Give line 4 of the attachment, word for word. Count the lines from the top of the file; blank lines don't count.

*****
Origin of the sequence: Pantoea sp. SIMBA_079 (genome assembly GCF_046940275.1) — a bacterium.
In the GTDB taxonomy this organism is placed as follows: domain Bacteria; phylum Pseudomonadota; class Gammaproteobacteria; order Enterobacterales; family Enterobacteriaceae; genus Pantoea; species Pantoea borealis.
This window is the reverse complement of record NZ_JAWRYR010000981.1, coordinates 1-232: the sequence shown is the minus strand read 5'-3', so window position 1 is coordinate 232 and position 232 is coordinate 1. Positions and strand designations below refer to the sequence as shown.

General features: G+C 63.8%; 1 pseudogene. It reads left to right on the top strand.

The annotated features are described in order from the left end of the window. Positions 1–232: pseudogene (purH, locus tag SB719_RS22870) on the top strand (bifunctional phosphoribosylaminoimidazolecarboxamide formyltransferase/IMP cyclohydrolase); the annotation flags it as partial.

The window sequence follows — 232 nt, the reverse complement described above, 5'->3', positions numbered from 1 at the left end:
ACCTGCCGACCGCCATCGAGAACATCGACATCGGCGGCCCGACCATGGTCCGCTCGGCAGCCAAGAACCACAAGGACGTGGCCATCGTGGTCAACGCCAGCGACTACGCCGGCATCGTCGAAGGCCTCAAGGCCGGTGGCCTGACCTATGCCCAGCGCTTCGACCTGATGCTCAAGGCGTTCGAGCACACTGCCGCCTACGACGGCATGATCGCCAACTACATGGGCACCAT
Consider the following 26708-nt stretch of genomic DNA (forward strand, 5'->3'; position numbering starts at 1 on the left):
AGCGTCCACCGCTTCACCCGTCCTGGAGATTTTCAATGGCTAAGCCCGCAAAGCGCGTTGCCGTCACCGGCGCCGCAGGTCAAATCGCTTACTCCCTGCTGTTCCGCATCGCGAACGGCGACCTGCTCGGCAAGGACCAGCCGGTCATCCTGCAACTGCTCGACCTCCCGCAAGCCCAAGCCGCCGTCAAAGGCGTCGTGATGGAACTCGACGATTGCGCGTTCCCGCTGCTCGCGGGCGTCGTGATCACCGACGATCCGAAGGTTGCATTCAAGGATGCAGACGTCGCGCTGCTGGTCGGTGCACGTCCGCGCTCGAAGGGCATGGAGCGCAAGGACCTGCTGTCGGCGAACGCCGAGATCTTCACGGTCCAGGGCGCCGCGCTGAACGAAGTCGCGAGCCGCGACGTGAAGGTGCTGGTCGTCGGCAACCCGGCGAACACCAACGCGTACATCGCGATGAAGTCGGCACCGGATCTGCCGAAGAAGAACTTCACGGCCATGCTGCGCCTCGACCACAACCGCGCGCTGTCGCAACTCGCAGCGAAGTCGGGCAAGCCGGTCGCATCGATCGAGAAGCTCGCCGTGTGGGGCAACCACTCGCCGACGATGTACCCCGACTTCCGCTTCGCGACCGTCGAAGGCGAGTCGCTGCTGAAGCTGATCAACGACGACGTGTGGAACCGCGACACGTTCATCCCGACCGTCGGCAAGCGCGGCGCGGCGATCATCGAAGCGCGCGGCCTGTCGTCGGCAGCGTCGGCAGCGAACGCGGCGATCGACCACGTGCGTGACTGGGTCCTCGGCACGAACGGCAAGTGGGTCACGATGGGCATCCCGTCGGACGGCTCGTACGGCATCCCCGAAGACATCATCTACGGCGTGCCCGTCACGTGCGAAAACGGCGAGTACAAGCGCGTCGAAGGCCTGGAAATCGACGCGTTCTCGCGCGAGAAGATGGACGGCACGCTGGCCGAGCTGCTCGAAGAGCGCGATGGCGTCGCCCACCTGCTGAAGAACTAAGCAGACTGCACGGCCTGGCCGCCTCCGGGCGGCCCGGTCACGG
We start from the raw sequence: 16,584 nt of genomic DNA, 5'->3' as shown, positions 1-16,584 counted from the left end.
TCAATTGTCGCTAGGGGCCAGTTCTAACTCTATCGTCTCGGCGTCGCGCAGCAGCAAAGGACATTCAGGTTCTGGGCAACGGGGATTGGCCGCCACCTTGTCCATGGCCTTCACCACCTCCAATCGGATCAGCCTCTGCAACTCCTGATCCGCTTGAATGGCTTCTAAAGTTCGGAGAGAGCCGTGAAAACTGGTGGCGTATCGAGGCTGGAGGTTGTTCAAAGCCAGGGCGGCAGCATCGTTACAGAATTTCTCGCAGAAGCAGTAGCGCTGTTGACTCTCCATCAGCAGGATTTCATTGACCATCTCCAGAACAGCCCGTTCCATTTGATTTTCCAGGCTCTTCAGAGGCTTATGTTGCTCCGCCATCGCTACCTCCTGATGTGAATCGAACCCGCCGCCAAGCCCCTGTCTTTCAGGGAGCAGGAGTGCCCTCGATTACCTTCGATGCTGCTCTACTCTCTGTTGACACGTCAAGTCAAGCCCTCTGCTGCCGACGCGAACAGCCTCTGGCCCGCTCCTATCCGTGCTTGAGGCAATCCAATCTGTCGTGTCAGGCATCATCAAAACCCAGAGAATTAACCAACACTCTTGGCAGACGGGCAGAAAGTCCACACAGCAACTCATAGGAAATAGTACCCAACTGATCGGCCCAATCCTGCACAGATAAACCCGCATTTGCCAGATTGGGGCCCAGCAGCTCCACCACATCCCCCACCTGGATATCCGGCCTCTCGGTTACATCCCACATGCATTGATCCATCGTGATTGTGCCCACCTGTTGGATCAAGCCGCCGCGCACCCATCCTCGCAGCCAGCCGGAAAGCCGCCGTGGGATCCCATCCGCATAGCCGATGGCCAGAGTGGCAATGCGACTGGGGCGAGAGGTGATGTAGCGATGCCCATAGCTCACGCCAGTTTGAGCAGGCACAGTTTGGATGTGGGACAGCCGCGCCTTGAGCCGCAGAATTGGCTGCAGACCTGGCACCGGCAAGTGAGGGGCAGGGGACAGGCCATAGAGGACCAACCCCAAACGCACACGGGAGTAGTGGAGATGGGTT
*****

General features: G+C 63.8%; 1 pseudogene. It reads left to right on the top strand.